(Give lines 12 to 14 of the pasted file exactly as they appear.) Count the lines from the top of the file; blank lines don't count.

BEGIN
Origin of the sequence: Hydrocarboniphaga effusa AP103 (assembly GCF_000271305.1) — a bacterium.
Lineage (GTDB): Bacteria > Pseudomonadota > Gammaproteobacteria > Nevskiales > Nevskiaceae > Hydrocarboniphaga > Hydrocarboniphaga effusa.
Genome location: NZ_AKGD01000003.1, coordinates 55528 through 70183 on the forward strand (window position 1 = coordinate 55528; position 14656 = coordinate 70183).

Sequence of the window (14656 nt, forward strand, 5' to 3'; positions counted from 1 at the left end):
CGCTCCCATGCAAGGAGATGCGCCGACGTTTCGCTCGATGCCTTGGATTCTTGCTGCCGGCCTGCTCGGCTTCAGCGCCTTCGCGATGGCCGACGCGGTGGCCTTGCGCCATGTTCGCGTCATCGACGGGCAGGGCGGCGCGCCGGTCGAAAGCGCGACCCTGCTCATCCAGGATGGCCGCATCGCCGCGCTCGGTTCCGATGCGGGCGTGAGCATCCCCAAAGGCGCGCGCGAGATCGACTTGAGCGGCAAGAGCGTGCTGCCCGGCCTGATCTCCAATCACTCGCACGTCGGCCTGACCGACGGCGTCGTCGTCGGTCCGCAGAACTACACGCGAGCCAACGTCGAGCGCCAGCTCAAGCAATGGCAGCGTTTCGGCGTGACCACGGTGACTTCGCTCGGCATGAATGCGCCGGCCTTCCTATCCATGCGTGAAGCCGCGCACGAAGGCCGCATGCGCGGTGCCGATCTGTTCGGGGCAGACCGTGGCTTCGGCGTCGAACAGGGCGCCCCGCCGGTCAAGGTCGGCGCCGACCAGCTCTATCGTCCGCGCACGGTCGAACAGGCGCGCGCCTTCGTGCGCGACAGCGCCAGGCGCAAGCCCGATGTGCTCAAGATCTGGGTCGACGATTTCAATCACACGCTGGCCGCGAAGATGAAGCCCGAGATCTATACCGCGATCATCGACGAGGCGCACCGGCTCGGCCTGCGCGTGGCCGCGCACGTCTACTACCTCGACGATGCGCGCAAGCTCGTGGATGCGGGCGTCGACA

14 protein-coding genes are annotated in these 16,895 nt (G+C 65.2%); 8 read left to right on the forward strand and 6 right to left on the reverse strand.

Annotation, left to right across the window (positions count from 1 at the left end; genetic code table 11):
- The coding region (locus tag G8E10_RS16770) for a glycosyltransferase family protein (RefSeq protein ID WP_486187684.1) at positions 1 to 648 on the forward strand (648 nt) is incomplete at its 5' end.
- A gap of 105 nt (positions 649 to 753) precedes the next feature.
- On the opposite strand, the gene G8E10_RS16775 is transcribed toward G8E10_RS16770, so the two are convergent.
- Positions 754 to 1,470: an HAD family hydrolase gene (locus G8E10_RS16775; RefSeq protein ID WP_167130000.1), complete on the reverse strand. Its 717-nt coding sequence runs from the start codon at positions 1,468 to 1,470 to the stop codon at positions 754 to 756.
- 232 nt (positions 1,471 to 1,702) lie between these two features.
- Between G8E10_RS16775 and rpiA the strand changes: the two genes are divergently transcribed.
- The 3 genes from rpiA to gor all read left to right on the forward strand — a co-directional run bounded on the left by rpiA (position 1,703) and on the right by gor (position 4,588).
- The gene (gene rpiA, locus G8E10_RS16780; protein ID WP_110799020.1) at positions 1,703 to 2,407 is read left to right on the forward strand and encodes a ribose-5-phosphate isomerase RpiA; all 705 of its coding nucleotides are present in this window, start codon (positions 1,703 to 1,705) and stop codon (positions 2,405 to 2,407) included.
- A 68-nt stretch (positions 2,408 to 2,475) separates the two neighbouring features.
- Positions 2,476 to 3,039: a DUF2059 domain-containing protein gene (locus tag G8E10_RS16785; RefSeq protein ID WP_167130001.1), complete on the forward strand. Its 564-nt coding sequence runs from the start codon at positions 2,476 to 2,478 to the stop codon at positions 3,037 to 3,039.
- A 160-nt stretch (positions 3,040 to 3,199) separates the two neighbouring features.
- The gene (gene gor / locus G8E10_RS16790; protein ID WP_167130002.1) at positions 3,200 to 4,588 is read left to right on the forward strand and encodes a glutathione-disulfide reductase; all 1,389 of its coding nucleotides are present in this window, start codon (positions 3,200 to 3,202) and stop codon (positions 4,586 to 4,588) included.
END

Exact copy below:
- 232 nt (positions 1,471 to 1,702) lie between these two features.
- Between G8E10_RS16775 and rpiA the strand changes: the two genes are divergently transcribed.
- The 3 genes from rpiA to gor all read left to right on the forward strand — a co-directional run bounded on the left by rpiA (position 1,703) and on the right by gor (position 4,588).